Bishop Rubin Phillip, a partisan of liberation theology and at one point the deputy to Steve Biko in the Black Consciousness student organisation remains committed to the self-organisation of the oppressed. He has just released a statement of solidarity with the eKhenana Commune, a land occupation organised by Abahlali baseMjondolo in Durban, that has faced sustained state violent, and now a series of arrests on trumped up charges. The Commune includes the Frantz Fanon Political School, which is used for radical education for activists around South Africa.
The repression of the eKhenana settlement must stop now
The eKhenana settlement in Cato Manor, Durban, is an inspiring model of what can be achieved by democratic forms of self-organisation. It has a farm, a school, a poetry project and more. Its achievements have received significant media coverage in South Africa and sustained interest and solidarity from abroad from organisations such as the Movimento dos Trabalhadores Sem Terra (MST), the movement of the landless in Brazil which is rooted in the precepts of liberation theology.
I have been privileged to be invited to events at the settlement where I have seen its impressive achievements, and participated in its rich cultural and intellectual life.
The settlement, which is affiliated to Abahlali baseMjondolo, a globally significant movement of the poor, has been subjected to repeated violent attacks by the state carried out in violation of the Constitution, the law, court orders and the Covid-19 regulations.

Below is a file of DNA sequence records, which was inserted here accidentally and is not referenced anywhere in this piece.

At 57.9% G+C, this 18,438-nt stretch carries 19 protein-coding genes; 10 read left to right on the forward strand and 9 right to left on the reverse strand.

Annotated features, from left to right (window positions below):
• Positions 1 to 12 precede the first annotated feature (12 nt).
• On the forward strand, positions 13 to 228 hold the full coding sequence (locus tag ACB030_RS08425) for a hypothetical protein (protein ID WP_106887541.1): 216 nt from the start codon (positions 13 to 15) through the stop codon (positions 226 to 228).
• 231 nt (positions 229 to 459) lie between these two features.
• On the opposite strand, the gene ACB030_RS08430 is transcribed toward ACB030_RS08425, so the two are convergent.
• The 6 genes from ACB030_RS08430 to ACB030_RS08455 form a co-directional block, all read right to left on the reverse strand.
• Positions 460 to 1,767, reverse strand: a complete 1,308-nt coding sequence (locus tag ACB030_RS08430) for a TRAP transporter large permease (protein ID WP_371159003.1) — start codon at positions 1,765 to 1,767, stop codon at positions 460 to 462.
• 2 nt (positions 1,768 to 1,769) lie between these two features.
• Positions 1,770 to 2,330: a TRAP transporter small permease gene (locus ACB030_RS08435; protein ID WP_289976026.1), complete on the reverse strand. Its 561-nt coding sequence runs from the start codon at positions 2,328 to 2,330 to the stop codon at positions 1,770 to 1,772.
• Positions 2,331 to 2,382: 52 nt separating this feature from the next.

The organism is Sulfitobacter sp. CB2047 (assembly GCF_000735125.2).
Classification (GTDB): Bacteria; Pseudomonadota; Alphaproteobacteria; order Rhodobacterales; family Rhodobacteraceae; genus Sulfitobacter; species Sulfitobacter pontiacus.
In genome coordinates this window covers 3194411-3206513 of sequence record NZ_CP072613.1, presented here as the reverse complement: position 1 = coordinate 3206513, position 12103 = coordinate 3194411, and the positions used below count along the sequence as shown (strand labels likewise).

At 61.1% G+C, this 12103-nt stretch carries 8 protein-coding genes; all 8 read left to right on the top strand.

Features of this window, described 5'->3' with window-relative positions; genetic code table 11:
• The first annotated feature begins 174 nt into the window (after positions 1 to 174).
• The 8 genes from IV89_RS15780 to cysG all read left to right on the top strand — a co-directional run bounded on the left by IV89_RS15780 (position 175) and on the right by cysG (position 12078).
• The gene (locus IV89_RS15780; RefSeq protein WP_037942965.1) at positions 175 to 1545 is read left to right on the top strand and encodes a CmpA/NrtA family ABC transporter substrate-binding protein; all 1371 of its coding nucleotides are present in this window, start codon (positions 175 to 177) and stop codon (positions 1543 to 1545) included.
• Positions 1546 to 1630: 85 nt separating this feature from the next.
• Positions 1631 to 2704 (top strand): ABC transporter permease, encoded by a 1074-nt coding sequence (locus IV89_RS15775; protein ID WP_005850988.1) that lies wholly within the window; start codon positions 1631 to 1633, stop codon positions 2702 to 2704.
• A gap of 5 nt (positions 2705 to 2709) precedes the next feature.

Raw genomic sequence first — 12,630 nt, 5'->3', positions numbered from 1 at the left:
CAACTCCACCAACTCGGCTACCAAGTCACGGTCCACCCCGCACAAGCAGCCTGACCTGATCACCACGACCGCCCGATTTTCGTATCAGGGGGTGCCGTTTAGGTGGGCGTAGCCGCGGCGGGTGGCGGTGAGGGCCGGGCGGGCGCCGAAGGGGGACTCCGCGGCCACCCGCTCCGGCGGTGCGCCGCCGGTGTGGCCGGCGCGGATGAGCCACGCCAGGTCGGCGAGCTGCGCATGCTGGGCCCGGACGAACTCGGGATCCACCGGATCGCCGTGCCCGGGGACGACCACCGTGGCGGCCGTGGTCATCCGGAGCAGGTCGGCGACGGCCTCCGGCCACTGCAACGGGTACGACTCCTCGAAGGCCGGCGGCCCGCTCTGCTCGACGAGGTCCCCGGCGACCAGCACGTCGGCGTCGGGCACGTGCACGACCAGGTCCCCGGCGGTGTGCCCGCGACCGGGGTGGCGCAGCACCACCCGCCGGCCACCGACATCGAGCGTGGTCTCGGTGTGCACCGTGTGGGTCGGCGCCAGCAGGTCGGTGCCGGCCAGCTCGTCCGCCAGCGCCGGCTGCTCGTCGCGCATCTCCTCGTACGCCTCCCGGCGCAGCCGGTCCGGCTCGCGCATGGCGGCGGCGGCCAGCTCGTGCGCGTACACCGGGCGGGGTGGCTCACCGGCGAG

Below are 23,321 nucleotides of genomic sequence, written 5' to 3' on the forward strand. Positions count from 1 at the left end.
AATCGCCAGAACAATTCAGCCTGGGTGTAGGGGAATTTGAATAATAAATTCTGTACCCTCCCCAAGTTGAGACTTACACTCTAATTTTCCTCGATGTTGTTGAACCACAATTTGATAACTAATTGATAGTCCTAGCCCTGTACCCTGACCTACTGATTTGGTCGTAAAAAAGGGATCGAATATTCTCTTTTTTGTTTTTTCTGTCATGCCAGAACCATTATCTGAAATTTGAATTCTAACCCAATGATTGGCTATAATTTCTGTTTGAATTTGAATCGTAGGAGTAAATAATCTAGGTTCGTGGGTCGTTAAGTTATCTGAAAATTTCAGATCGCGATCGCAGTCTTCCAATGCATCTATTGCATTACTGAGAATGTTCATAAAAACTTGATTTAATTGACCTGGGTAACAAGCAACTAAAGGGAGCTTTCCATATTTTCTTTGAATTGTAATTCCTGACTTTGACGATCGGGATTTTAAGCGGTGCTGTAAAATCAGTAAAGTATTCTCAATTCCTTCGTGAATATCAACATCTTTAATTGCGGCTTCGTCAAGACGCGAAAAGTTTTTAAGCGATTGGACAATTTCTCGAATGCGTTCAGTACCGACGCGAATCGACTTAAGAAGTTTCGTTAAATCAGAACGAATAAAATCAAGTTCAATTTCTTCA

In March this year Lindokuhle Mnguni, Landu Tshazi, Ayanda Ngila were arrested, charged with murder, denied bail and held in Westville Prison. A few days later Maphiwe Gasela and Siniko Miya, also residents of the settlement, were also arrested, along with George Bonono, the Deputy President of Abahlali baseMjondolo and a globally respected grassroots organiser. They were charged with conspiracy to murder and taken to Westville Prison. It was immediately clear that the charges were bogus, and in fact farcical.
Bonono and Gasela received bail after two weeks. The other four were held in the prison for six months before the charges against all six activists were withdrawn when the state acknowledged that it had no case. Abahlali baseMjondolo has faced severe repression since its founding in 2005, including state violence, assassinations and the repeated arrest of its members on trumped up criminal charges. In all these years and after hundreds of arrests there has never been a single conviction.
All charges were dropped against Mnguni, Tshazi and Ngila on 29 September. All charges were dropped against Bonono, Gasela and Miya on 4 October. On 8 October Nokuthula Mabaso, Thozama Mazwi and Sindiswa Ngcobo, also residents of the settlements and important protagonists in its achievements, were arrested and charged with assault. They appeared in court on 11 October. Bail was denied and they were sent to Westville Prison.
It is clear that the arrests of these nine people are a continuation of the severe and frequently violent repression to which the settlement has been subject since 2018. It is also clear that, over a period of 16 years, the criminal justice system has been systematically misused to repress a democratic organisation of the poor – an organisation of principle, commitment and courage with which I have been proud to associate myself.
I add my voice to those expressing solidarity with the residents of the eKhenana settlement and Abahlali baseMjondolo. I also add my voice to those respectfully calling for Adv. Shamila Batohi, the Director of National Prosecuting Authority, to mount a swift and effective investigation into the sustained misuse of the criminal justice system to repress grassroots activists in Durban.
Bishop Rubin Phillip, Emeritus – Anglican Church of SA.